Prince Albert is heading a Monegasque delegation in Madrid for the COP25 climate conference, and will be pushing for world leaders to consider the ocean more when making decisions about climate change.
In addition to addressing the conference, the Prince will speak at a round table on national plans to increase ambitions in 2020 to reduce greenhouse gas emissions, have zero disposable plastic waste by 2030, and implement a ban on fuel oil in 2022.
This, the 25th World Climate Conference, is a follow up to last year’s COP24 held in Poland and has become a crucial meeting to assist the UN in the next steps to be undertaken. A key objective for this year’s summit is to obtain full implementation of the Paris Agreement on Climate Change, which was first signed in 2016 and is up for review in 2020.
In line with policies currently in place in the Principality, Monegasque representatives will actively participate to adopt guidelines and procedures in order to fully implement the Paris Agreement globally as soon as possible. They will be working with Mexico, Liechtenstein, Georgia, Korea and Switzerland on the Environmental Integrity Group (EIG), which is in charge of ensuring transparency of information on greenhouse gas reduction between nations and the measures they are taking to adapt to climate change.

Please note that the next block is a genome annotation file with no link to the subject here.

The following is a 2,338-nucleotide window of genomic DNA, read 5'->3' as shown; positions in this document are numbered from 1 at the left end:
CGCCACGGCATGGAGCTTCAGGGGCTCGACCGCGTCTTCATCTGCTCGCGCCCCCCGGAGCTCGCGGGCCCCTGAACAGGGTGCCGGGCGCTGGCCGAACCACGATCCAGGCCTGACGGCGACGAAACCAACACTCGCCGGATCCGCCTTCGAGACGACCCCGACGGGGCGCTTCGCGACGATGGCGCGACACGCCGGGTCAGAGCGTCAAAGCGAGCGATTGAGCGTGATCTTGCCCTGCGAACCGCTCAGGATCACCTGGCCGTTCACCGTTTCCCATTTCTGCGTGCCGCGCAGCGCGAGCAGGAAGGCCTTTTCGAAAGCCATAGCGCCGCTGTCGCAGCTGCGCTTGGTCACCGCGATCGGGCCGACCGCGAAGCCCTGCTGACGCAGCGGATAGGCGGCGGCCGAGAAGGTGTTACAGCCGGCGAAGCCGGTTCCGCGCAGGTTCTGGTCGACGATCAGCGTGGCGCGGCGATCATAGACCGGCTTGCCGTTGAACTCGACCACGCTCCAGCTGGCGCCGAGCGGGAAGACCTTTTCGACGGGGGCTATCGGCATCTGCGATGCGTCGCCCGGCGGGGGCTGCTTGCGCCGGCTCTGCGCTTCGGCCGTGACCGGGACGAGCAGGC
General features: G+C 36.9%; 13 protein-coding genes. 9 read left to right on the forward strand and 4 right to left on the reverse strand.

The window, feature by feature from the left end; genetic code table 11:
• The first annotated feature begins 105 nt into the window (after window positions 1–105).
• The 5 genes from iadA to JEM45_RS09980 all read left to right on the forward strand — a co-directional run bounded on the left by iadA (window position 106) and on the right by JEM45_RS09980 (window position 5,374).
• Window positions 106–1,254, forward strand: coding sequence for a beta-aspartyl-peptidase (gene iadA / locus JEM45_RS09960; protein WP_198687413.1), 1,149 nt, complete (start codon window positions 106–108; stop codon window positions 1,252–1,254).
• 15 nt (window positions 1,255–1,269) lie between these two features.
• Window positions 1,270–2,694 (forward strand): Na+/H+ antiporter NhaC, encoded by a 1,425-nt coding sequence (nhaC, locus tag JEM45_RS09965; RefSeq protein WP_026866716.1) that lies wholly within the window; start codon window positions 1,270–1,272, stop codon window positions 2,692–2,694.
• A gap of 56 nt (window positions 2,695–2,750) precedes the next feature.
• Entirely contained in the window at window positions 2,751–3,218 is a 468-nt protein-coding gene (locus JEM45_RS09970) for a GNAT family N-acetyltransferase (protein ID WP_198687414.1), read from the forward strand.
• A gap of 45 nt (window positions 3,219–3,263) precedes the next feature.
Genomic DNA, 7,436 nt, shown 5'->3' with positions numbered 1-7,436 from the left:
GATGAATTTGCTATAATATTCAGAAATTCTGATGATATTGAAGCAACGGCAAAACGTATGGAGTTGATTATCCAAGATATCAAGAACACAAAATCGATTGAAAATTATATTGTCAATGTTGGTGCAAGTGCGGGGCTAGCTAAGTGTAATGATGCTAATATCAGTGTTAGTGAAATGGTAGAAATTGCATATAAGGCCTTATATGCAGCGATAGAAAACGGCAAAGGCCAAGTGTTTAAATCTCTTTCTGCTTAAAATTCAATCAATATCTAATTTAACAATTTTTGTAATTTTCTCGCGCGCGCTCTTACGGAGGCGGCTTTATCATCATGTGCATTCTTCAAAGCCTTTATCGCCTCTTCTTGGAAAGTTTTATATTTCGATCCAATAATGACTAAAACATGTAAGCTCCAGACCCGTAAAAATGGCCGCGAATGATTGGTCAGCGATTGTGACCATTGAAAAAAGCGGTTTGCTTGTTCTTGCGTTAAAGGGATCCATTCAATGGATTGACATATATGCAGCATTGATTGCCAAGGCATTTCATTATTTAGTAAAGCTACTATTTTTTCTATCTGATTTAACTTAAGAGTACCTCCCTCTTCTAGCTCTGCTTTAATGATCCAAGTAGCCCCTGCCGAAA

Monaco’s delegation will also be particularly attentive to matters pertaining to the oceans, specifically mitigating damage and adapting to the effects of climate change. As founding members of the ‘Because the Ocean Initiative’ launched in 2015 at COP21, the seas are one topic that the Principality has special expertise and insight on.
“There can be no action to fight climate change and limit its impacts without looking at the ocean as a whole; its functioning in the climate system; the health of its ecosystems; its relationship to coastal communities; and all the economic activities that take place in and around it,” Prince Albert wrote in a preamble to Ocean for Climate, a recent report of the Because the Ocean Initiative.
In accordance with the Paris Agreement, members submit their Nationally Determined Contributions (NDCs) – plans to reduce greenhouse gas emissions so that global temperature rise can be limited to 1.5°C. The first NDCs were prepared in 2015 and are set to be updated in 2020, and every five years thereafter.
The Because the Ocean Initiative’s Ocean for Climate report proposes that more governments incorporate ocean-related measures in their NDCs.
Monaco is a leader in supporting research in ocean climatic matters, gathering support and hosting meetings including the International Panel on Climate Change (IPCC) Special Report released in September.